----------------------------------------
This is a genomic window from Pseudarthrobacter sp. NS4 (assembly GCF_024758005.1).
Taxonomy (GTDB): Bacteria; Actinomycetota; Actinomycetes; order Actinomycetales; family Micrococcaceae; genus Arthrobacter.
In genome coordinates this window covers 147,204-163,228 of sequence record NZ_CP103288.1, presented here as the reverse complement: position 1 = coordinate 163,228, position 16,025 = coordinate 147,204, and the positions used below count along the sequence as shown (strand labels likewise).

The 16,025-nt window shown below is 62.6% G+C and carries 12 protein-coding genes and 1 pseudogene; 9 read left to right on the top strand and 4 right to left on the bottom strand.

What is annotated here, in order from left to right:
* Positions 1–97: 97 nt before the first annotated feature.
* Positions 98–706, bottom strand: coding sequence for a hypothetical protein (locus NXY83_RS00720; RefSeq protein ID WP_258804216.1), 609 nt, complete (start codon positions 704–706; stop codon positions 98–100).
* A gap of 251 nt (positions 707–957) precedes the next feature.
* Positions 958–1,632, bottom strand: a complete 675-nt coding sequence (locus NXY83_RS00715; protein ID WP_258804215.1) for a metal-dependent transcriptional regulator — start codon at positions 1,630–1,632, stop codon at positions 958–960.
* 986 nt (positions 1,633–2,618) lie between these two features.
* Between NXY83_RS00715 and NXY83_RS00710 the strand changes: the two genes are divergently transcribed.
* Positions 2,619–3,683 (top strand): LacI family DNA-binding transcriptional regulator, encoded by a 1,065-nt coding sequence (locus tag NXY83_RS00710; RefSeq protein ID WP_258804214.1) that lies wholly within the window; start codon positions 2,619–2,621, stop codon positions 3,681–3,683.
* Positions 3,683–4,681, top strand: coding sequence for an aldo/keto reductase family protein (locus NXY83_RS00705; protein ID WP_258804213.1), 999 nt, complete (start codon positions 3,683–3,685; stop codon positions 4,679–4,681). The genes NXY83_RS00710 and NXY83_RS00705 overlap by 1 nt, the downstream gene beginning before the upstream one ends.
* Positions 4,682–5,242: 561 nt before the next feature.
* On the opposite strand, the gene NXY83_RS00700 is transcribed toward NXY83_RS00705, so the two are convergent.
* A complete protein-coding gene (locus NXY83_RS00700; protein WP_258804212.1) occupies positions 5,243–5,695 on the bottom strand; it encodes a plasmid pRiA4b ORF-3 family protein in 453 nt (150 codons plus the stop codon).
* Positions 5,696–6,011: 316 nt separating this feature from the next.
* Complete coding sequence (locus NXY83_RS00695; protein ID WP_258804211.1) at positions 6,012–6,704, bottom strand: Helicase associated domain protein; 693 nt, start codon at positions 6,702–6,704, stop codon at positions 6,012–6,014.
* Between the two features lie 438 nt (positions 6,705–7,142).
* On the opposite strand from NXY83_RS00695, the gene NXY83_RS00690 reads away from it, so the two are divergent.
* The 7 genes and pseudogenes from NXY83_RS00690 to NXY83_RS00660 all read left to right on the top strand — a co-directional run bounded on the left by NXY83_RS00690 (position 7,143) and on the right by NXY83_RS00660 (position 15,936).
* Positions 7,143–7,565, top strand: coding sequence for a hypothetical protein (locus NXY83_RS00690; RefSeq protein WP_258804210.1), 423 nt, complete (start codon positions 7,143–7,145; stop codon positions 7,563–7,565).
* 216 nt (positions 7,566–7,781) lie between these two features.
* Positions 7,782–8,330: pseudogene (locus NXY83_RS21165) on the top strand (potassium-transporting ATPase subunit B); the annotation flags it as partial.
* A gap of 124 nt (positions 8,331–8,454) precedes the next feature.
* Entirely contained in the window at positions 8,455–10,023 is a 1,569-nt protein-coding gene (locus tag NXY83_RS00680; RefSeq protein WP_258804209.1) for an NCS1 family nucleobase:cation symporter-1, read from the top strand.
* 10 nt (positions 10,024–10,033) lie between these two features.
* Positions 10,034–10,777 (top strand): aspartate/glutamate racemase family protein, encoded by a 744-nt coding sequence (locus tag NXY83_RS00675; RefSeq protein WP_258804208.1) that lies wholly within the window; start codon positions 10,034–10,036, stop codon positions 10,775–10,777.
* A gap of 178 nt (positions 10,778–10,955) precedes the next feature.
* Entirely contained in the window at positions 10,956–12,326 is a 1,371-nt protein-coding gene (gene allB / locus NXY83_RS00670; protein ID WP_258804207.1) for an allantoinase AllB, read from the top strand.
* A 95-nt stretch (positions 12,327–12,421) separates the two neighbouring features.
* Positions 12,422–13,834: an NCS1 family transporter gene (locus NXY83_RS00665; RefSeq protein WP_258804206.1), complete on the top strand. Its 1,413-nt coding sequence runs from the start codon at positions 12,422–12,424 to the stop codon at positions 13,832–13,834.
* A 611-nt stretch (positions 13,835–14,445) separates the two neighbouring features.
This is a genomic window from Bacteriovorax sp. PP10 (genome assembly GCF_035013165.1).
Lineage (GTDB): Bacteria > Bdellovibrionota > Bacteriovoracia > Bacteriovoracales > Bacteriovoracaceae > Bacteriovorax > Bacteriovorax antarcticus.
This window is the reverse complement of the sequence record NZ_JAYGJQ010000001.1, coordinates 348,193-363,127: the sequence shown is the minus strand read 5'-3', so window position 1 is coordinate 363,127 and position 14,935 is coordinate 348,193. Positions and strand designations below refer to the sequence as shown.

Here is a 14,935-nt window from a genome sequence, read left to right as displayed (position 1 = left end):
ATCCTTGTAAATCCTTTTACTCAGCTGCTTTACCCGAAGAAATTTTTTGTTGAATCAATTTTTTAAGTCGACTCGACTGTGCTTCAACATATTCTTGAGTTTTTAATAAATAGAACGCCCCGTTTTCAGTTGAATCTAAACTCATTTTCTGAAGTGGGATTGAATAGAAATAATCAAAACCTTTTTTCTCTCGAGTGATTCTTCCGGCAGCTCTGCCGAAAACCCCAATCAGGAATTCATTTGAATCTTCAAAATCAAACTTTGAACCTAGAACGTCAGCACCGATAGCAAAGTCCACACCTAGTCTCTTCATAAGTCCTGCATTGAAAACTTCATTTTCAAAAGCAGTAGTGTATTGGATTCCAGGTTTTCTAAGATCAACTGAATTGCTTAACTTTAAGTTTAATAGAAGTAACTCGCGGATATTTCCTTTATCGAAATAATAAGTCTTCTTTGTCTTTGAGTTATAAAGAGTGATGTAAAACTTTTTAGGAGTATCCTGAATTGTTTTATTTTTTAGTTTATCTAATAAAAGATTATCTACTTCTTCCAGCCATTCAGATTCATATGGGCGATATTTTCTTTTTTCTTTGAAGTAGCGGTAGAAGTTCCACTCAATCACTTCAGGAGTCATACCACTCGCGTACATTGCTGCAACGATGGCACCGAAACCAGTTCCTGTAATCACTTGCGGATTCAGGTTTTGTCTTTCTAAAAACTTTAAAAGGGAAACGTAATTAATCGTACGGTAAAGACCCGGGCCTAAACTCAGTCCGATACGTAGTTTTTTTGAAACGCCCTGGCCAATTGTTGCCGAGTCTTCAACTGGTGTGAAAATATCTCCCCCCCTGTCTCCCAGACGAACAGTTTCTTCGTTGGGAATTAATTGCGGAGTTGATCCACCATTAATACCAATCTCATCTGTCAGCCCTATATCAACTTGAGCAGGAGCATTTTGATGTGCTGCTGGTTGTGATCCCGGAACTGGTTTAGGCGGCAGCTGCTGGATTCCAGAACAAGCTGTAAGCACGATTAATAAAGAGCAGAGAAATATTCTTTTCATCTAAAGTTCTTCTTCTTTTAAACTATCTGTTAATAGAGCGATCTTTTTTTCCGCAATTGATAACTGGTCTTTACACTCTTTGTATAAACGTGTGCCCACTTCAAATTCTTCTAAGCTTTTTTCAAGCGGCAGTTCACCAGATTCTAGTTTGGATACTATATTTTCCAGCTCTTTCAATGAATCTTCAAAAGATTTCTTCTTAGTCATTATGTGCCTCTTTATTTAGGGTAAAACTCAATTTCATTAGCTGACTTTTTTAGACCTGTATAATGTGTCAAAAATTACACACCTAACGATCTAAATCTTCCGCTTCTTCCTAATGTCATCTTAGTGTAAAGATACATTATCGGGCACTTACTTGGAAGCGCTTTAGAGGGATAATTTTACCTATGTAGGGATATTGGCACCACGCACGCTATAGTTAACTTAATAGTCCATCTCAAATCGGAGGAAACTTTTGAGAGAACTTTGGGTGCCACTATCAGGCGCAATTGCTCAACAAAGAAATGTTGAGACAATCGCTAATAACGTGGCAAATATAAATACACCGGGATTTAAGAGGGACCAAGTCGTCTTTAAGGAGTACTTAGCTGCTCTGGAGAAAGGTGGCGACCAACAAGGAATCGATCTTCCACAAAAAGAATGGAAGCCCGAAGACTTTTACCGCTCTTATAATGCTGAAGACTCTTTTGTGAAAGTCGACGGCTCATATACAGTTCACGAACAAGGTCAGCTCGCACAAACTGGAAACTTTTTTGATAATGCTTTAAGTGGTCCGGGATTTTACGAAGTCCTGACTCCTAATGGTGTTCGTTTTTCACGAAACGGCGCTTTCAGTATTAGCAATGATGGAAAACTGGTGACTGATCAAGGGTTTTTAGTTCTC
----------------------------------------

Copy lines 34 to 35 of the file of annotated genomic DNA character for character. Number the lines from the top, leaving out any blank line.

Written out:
This is a genomic window from Bacteriovorax sp. PP10 (genome assembly GCF_035013165.1).
Lineage (GTDB): Bacteria > Bdellovibrionota > Bacteriovoracia > Bacteriovoracales > Bacteriovoracaceae > Bacteriovorax > Bacteriovorax antarcticus.